The violent few

As a Jewish community, we have always thought of ourselves as peaceful and law-abiding — with our most vitriolic arguments carried out in press releases, blog rants and Facebook posts. Sure, we may be hot headed or even argumentative, but that’s because we fight with words. But violent? No way.

Yet a growing amount of evidence suggests that not all of us are committed to solving problems peacefully. For example, we don’t yet know the motivation of Michael Kaydar, the Israeli man who was arrested on suspicion of making bomb threats to dozens of Jewish institutions, threats that literally terrorized segments of our community. And in some of this country’s haredi Orthodox neighborhoods, shomrim, or watchmen groups have been criticized for vigilantism. Add to that the growing loss of communal civility, which occasionally leads to violence.

Sure, these are all exceptions, and we are still a peaceful and welcoming Jewish community. But the aberrational events aren’t quite as isolated as we like to think they are.

Now we come to the reappearance of the Jewish Defense League — founded by the extremist Rabbi Meir Kahane in the 1960s — which was considered moribund until some of its members appeared outside the AIPAC Policy Conference in Washington last week and violently disrupted peaceful protests there. (The affiliated Kach party has been outlawed in Israel for years.) Meir Weinstein, who called himself the coordinator of the JDL, said the group came primarily “to counter the anti-Israel mobs that are going to show up” and to protect Jews attending the conference, who he said were in danger of being attacked.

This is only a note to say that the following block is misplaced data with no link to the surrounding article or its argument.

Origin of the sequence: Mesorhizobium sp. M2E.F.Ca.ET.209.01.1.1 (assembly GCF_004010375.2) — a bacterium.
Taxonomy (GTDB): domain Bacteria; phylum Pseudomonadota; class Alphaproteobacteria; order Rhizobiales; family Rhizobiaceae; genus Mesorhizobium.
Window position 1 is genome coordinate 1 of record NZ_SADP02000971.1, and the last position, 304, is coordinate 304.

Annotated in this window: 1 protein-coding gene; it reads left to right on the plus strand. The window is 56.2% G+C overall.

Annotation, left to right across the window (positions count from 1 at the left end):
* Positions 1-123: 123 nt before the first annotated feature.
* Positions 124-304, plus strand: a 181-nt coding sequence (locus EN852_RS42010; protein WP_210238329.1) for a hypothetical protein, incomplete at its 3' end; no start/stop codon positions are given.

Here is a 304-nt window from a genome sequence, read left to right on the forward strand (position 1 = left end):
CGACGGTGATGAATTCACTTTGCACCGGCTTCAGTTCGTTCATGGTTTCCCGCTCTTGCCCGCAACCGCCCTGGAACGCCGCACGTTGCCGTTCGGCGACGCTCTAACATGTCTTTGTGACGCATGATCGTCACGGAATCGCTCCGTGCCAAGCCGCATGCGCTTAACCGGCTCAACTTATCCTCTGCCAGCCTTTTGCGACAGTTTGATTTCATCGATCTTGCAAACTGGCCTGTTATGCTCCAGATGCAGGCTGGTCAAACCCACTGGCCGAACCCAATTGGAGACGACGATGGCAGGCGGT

No one at AIPAC needed the JDL. With an overwhelming police presence and demonstrators prone to do nothing more than shout slogans, no one was in danger of being attacked. That is, until men carrying signs bearing the JDL logo started attacking protesters with IfNotNow, which came to AIPAC to call for an end to Israel’s military and civilian presence in the West Bank.

Police separated the two groups. Later, at a protest by pro-Palestinian groups, apparent JDL members were caught on video hitting a man lying on the ground with a flag pole and kicking him. Two men were arrested.

To be clear, we wouldn’t have been out marching with either of the protest groups. We don’t agree with the pro-Palestinians’ one-state solution of replacing Israel with a Palestinian state. And we think IfNotNow’s tactics are overly theatrical and its vision insufficiently practical. But none of those views is a crime.

What is a crime, however, is thugs attacking lawful demonstrators in an effort to deprive them of their freedom of speech. Violent vigilantes should be arrested and prosecuted. But since the incident, some in our community have defended the JDL and condemned the victims. That’s distressing. And it is just more proof that we may not be quite as peaceful and law-abiding as we’d like to believe.

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